Online Newspapers as Familiar Artifacts in New Settings
by Sue Mings
Thomas Jefferson once proclaimed: "[Were] it left to me to decide whether we should have a government without newspapers, or newspapers without a government, I should not hesitate a moment to prefer the latter" (Bogart, 1989, p. 1; citing Thomas Jefferson's letter to Colonel Edward Carrington, 1/16/1787). The opinion of a founding father notwithstanding, print newspapers, "arguably the archetype" and "prototype" of mass media (McQuail, 1994, p. 267; citing Tunstall, 1977, p. 23), have been slipping from their prominent place in the American home and on the American scene. In the past 25 to 50 years, the American public's newspaper-reading has dramatically declined. Bogart (1989) charts a years-long, steady downward curve of readership in terms of reader frequency (how often consumers read newspapers), multi-paper readers (how many consumers read more than one paper), and household penetration (the proportion of daily newspaper circulation to number of households) (p. 15).
In addition, newspaper advertisers, a large source of newspaper revenue, have been pulling their business from papers to invest in advertising strategies with more focused and/or total penetration possibilities, like direct mail or distributing to shoppers (Bogart, 1989). Kurtz (1993) notes a decrease in newspaper advertising revenue in the early 1990s. Underwood (1992) also identifies the loss of advertising business as a current problem for the newspaper industry. Glaberson (1993), also explaining a loss of advertising revenue in the 1990s, ascribes much of the reason to "the growth of new advertising vehicles like cable [TV] and direct mail" (p. D10). Dalglish (1992) identifies "competition from other ... advertising media" (p. 34) as a significant problem for daily papers in the 1990s.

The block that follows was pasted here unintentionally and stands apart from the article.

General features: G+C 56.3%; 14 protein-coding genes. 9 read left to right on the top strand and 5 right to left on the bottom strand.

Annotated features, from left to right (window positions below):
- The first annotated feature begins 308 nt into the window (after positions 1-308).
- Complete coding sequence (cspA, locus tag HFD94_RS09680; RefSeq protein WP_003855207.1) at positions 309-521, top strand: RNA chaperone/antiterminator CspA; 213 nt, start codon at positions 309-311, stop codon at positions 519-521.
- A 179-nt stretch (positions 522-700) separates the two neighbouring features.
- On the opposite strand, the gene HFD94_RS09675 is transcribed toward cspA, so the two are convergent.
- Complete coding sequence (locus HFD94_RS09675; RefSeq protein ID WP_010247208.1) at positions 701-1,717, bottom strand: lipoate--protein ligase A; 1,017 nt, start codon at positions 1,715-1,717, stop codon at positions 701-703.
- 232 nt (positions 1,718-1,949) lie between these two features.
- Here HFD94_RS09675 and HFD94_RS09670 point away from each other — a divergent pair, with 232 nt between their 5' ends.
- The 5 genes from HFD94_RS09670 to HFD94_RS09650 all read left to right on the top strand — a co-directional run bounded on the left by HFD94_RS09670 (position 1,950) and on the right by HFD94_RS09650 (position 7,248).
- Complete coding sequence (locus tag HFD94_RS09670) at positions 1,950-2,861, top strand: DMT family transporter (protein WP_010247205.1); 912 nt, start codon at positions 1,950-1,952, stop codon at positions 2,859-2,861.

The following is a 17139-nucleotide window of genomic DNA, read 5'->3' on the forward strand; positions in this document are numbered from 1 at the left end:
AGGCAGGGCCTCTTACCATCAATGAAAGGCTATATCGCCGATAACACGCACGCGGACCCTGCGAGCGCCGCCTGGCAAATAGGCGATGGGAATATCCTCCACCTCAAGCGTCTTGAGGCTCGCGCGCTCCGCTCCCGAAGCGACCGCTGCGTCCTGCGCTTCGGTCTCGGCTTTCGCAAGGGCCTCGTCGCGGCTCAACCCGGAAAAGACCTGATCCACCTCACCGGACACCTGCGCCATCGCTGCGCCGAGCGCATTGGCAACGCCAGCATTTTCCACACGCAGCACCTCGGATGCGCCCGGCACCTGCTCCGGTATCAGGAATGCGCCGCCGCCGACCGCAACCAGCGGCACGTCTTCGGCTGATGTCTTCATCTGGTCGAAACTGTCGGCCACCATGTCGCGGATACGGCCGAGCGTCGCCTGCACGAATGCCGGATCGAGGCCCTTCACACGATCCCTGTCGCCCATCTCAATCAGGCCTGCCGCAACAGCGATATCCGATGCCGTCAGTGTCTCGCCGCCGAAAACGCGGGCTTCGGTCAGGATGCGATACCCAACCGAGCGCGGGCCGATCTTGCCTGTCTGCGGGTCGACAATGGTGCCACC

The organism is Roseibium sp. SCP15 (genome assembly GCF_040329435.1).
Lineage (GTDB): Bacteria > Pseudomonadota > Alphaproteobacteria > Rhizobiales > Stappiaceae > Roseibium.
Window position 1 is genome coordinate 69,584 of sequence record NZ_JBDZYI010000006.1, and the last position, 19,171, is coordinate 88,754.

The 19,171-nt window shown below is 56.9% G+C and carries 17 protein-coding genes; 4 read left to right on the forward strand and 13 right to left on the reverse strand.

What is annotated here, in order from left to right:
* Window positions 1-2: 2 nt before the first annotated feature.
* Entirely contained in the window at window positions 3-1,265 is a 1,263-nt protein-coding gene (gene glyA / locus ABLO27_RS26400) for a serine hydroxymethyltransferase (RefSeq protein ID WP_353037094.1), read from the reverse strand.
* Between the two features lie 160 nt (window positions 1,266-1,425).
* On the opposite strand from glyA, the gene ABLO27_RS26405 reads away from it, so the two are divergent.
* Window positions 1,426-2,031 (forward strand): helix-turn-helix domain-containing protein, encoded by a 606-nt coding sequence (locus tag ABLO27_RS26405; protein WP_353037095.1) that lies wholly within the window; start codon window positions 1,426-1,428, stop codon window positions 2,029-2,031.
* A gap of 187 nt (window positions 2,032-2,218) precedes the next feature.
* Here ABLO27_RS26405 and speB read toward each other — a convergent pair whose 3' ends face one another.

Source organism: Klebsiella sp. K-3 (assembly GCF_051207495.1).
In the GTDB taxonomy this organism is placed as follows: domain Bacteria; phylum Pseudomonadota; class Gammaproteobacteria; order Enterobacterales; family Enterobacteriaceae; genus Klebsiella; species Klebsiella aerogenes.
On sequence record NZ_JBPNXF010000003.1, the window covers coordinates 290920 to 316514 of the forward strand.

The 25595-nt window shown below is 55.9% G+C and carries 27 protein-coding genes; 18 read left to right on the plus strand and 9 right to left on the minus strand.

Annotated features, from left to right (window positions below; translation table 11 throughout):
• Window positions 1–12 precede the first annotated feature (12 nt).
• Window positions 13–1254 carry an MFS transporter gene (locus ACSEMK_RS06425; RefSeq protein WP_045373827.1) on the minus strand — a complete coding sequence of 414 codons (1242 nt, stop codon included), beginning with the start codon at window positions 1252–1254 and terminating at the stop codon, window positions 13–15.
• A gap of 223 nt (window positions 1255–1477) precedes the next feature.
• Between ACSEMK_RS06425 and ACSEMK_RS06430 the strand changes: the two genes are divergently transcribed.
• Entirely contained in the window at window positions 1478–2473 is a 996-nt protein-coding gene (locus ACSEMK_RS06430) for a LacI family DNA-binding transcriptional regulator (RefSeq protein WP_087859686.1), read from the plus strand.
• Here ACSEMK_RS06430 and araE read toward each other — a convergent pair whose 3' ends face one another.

A Look Ahead
The pilot study reported here attempts to lay the groundwork for an in-depth study of online newspaper audience activity. The initial examination of pilot study videotape data gives some indication of how online newspaper viewers spend their time online, and of comparisons and contrasts that can be drawn between the activities of reading a traditional newspaper's online site versus a personalized online newspaper. Ongoing and future research extends this examination of the online newspaper audience, in an effort contribute to the industry's optimizing the new medium.
Sue Mings (firstname.lastname@example.org) is a Ph.D. Candidate specializing in Computer-Mediated Communication at Rensselaer Polytechnic Institute in Troy, New York.
Copyright © 1997 by Sue Mings. All Rights Reserved.